Monday Morning Art School: the need for green

A fast, easy route to mixing plausible summer greens.

Overlooking Lake Champlain, by Carol L. Douglas. Every green in this painting came from the matrix below. And, yes, there’s a scrape in it. It tumbled off a bluff.

The need for green came early to class this year, paradoxically because it’s been cold this spring. There’s little green peeping out in nature, even here on the coast.
Last week in class we worked on salvaging failed paintings. That meant pulling out work from summers past. Most of them included some greens, so we had to mix a green chart.
A basic mixing chart for greens, made by my friend and student Victoria Brzustowicz.
We are only weeks away from painting greens again, in all their light, airy delicacy. Even now, the osier and willows have red and yellow in their branches. By June, we will be wrapped in a blanket of immature foliage ranging in color from pale emerald to pink. It’s a good time to brush up on some color theory.
By August, the color will have settled into a deeper, more uniform tone. The only way to navigate this is to avoid greens out of a tube. A system of paired primaries gives you more options, avoiding the acidity of phthalo green, the weight of chromium oxide green, or the soul-sucking darkness of sap green.
If you look carefully at supposedly-uniform foliate, you will see patches where the color leans toward khaki, yellow, teal, violet and orange. They are what gives life to greens, just as accidental tones give life to human skin.
Michael Wilcox published a watercolor pigment guide called Blue and Yellow Don’t Make Green. Of course they do, but his point was that there are many routes to the same destination. One of the most useful landscape greens is black and cadmium lemon or Hansa yellow. Of all the greens I mix, this and ultramarine with yellow ochre are the two I use the most.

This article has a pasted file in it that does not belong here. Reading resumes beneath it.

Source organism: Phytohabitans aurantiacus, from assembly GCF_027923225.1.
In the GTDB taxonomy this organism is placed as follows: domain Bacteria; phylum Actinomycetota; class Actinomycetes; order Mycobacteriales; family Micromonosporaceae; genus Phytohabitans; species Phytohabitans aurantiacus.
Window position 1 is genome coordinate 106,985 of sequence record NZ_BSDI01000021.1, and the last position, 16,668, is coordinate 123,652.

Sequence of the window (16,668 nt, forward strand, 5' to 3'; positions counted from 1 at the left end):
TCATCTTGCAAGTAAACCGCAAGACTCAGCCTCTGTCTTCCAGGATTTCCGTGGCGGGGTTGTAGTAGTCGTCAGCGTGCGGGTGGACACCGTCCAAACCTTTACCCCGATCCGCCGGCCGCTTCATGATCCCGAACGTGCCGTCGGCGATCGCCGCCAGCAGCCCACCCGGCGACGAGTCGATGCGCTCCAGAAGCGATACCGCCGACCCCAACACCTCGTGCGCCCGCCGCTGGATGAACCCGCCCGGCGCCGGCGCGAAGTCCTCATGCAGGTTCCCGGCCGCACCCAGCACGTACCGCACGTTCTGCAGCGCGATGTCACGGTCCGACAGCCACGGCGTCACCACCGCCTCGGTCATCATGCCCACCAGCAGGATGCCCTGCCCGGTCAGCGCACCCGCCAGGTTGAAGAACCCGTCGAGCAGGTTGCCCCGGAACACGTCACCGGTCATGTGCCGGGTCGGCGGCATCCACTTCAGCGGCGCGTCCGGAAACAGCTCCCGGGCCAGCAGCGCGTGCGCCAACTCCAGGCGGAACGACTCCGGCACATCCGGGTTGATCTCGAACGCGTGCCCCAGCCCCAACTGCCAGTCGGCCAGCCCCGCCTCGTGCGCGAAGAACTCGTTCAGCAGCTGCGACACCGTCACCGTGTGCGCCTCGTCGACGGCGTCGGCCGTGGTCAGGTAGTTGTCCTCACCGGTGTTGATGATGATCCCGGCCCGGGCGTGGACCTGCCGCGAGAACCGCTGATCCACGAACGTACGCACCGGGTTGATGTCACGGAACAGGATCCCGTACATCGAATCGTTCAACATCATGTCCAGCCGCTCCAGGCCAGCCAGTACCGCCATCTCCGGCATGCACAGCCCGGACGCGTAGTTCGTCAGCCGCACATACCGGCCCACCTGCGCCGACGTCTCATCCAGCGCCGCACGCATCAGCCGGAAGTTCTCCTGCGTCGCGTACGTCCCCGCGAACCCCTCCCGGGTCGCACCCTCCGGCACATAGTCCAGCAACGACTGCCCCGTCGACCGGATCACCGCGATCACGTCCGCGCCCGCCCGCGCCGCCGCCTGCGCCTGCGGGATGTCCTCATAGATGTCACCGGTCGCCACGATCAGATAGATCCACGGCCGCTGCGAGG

The above chart, mixed in oils. It works just as well in water-based media.

In my experience, bad paint mixing causes paintings to go wrong faster than anything else. Constantly over-daubing to modulate the paint color distorts the original drawing and makes a grey mush. If you’re confident of the color, you can apply it fast and accurately.

Above is the matrix of greens I’ve used for almost twenty years. The range of results is infinite. It depends on the proportions you choose and the brand of paint you use. However, blue/black pigments are always much stronger than their yellow mates. In any mixture, you need about half the amount of blue or black as you do yellow. This has nothing to do with color theory. It’s because darker pigments have more staining power than do lighter pigments.
Victoria Brzustowicz made this color chart based on my workshop palette. Here is a printable PDF.I crossed out the red on the chart because, while I do use it in the studio, in most field painting it’s unnecessary.
Once you’ve finished mixing that matrix, it’s time to tie it to the bigger palette. I encourage students to arrange their paints as above because:
  • It’s efficient;
  • It allows you to mix without thinking;
  • It encourages you to use the full color range in every painting;
  • It prevents the beginner’s error of modulating with white or black;

You can modulate your greens using tints of your other colors. For atmospheric greens, modulate with blues and violets. For warm, lighter greens, modulate with warmer tones.
Mount Hope Cemetery in the Spring, by Carol L. Douglas
Above is a photograph I took several summers ago. Your mission is to use the green chart I’ve made and mix tones similar to the different greens in the photo. If you get the mixing right, painting this scene will be a snap.